So the philosophy I am preaching is this: take lots of photos at a few different settings, and you are DESTINED to have a few winners. Actually, many more winners than you think. And you won't have to take hundreds of photos every time you want to take a nice night picture. The following instructions are only to be used the first time you take night photos, in order to determine which setting for your camera gives you the best results. Then in the future all you have to do is set your camera to your preferred settings, and take 5-15 frames so you can be sure to have one that isn't blurry. It's a small price to pay to finally get to bury that g-d tripod and actually get to capture the cool night shots when you see them.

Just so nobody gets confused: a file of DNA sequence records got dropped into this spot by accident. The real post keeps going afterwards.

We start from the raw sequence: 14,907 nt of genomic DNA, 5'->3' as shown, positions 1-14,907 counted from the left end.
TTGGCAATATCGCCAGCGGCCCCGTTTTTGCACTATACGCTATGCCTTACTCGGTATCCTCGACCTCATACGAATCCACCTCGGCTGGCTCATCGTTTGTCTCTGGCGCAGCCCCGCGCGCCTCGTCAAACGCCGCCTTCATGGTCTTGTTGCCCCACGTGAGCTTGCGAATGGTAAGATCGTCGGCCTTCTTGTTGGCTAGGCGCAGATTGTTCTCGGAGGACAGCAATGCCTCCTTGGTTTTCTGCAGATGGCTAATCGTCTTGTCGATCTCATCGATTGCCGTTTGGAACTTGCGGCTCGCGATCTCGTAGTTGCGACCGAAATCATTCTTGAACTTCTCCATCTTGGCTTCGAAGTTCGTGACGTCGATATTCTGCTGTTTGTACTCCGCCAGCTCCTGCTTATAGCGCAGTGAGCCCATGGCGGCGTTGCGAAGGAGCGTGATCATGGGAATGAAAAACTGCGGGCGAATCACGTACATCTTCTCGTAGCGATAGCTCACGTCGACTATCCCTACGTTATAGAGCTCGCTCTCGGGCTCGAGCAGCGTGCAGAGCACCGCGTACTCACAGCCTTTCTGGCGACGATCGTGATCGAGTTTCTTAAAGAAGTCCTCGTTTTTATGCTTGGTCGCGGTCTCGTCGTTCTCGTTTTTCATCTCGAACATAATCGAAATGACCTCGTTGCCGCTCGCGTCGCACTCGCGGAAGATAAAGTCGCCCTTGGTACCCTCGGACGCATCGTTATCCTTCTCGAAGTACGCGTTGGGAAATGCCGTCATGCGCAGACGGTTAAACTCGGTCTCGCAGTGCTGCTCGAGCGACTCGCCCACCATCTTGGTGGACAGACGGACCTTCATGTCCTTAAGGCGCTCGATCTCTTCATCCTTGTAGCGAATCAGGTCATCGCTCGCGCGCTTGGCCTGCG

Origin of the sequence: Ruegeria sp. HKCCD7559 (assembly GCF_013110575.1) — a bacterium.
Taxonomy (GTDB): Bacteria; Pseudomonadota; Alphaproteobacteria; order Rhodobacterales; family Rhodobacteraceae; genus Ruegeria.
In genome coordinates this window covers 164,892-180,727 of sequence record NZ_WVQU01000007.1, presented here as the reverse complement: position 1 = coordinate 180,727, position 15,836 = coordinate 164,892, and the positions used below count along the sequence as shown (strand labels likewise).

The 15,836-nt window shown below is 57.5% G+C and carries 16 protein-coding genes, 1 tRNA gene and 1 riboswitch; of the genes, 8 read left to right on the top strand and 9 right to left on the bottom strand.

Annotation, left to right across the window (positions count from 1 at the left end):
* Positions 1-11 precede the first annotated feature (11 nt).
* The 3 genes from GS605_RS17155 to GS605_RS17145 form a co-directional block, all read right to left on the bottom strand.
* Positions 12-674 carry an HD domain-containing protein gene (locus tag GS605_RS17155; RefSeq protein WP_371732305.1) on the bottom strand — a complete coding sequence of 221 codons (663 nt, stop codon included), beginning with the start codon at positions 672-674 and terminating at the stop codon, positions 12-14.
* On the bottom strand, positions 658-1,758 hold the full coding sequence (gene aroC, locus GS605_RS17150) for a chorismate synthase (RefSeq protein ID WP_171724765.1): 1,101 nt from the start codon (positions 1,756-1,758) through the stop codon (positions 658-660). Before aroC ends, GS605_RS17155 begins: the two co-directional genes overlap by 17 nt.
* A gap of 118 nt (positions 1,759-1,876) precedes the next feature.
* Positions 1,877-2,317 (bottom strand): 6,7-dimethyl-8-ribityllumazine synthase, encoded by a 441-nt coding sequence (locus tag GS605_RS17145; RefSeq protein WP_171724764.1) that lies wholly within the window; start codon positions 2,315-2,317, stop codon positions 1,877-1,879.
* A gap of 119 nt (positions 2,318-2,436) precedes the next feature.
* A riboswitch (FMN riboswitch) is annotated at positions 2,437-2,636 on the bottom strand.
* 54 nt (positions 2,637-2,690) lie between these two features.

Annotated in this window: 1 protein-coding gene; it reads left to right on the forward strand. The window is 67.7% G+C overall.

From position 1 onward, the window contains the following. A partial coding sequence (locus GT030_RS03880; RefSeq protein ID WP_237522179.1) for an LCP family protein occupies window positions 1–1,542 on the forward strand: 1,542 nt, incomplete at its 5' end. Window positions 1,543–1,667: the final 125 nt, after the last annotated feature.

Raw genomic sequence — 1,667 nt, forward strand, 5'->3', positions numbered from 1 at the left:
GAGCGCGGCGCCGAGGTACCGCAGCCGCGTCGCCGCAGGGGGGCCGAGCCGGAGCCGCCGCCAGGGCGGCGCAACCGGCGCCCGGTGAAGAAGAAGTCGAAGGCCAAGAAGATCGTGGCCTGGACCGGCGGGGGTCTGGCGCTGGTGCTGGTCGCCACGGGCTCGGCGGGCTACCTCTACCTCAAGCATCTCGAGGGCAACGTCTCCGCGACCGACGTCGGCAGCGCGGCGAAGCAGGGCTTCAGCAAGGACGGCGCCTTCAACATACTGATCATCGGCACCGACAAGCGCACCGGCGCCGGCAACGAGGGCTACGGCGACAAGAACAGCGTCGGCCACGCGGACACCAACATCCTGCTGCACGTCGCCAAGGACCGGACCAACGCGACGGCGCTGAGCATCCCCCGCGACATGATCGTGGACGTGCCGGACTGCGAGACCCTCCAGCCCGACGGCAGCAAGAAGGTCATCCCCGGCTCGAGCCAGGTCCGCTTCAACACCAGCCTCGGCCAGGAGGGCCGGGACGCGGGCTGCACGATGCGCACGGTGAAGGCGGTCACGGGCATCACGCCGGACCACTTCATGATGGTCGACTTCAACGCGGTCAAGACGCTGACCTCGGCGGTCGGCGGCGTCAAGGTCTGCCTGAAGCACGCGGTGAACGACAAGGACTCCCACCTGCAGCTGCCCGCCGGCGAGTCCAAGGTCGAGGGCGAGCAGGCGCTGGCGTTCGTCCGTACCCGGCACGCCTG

The first thing you have to do is make sure you have a large-capacity memory card for this. With my A620's 7 megapixel full-resolution size, I like to load a 1GB card. This will be fine.

Second, set your shooting mode to "continuous," meaning that as long as you are holding down the shutter button, your camera is taking pictures.

Next, experiment with these settings: ISO at 200 and 400, shutter speed from 1/15 of a second to 6/10 of a second (or whatever looks good on the LCD as you adjust settings), and aperture set to whichever setting allows the LCD to appear as bright as you want the photos to be. In otherwords, set ISO first, shutter speed second, and aperture to the brightest setting. Now, start taking pictures.